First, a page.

June 30 – Totally Tomatoes: Grow the Best!

The first fruits are appearing in the garden! Yes, we will go deep on all things tomato, but the same advice applies to the rest of the garden as well. Students learn which varieties work best for their growing conditions and garden space, bugs to watch for, diseases, companion plants, and garden advice that increases the harvest this year.


July 7 - Attract Birds, Bees & Butterflies

Monarchs, Swallowtails, and bees are in trouble, but we can help! This class goes into all the details of how to help the local natives by providing habitat and nourishment. Because they like so many of the same plants, hummingbirds are simply a bonus to this class. Learn the best local trees, shrubs, flowers, and grasses that naturally bring the best wildlife.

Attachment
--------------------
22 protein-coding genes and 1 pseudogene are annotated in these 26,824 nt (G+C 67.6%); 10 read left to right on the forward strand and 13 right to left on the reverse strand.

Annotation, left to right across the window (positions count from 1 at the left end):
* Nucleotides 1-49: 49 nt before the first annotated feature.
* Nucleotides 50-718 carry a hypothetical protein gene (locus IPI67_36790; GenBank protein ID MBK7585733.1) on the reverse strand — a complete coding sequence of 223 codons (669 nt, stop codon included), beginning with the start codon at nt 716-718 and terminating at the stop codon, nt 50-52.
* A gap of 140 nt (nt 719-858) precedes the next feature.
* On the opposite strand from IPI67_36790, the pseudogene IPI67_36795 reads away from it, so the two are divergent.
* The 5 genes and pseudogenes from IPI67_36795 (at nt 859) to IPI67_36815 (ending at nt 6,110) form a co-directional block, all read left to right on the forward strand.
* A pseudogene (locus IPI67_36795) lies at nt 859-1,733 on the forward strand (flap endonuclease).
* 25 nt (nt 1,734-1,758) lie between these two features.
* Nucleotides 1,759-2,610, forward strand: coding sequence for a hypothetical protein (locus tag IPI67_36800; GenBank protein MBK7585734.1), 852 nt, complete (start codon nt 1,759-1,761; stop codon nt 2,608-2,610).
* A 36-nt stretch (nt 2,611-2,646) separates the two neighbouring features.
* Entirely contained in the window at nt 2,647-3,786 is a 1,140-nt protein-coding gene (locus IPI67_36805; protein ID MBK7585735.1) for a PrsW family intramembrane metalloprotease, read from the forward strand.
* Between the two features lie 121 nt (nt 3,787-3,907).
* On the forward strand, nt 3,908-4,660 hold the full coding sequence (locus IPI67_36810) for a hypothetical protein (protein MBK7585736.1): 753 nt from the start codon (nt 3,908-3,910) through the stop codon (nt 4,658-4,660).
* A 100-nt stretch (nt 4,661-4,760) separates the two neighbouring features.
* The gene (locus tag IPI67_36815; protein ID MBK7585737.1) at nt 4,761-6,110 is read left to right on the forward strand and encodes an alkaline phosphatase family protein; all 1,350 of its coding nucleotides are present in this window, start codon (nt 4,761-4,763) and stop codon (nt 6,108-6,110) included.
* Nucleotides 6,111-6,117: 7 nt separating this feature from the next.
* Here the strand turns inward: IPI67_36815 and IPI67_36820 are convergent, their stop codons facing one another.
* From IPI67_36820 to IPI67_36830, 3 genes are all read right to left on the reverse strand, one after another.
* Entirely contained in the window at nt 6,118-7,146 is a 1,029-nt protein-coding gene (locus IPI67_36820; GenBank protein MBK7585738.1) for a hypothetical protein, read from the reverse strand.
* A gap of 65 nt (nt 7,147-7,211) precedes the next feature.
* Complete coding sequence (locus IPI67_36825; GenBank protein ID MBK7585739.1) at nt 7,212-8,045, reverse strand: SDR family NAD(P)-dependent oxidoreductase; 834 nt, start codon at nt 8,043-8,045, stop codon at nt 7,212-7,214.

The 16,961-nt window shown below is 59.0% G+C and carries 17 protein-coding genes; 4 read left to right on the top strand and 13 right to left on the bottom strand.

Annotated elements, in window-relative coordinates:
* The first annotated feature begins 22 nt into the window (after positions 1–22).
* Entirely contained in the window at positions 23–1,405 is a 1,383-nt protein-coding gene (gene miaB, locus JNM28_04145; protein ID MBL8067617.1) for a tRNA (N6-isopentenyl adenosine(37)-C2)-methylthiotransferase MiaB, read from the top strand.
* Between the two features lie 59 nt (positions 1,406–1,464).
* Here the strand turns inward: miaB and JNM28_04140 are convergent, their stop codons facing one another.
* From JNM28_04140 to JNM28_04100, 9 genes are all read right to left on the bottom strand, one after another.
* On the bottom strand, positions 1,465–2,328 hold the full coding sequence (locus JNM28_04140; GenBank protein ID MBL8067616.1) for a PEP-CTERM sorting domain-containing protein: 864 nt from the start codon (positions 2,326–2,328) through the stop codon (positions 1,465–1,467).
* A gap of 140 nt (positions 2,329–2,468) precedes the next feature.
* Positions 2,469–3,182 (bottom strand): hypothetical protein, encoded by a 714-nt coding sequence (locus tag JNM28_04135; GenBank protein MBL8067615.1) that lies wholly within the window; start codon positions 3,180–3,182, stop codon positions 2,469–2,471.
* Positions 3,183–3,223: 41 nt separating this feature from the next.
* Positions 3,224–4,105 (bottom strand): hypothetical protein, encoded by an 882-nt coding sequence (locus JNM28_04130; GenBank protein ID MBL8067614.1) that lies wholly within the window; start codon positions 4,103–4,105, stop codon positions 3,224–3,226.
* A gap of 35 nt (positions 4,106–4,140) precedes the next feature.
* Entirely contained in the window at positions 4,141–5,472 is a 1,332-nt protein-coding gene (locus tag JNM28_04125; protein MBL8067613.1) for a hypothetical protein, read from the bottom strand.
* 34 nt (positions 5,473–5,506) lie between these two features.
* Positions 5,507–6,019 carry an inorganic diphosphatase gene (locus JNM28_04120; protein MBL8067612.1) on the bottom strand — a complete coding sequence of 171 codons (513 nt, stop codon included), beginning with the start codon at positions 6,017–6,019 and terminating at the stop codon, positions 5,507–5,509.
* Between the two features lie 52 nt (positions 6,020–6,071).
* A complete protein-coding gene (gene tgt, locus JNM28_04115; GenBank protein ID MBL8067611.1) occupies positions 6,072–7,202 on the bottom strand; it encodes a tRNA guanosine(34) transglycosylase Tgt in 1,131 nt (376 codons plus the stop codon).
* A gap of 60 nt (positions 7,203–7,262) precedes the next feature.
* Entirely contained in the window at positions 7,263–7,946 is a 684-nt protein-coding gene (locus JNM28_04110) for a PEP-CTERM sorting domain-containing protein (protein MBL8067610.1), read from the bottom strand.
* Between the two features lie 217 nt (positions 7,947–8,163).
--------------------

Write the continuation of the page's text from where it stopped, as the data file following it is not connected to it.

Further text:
July 14 – Great Grapes for the Garden

Grapes are not only delicious in many different types of foods and wines, they can be used as beautiful privacy screens and garden accents. Join guest instructor and self-proclaimed “Grape Nerd” Viticulturist Nikki Bagley for a fun and information packed class on the best practices for caring for grapes in your garden. Learn what varieties will work best for you, and how to make your vines more vigorous and fruit more fantastic. Students might even learn a thing or two about wine!


July 21 – Containers that Bloom like Crazy!

Contain yourself! The right container with the right plants can bring a space in the landscape from so-so to stunning. Lisa Lain, owner of Watters Garden Center, has been creating container designs for decades. After this class, you'll have what it takes to design great container gardens that sparkle in the afternoon heat or the breezy shade. Learn about proper watering, the best foods, companion plants, and more.


July 28 - Perennial Flowers – Blooms that impress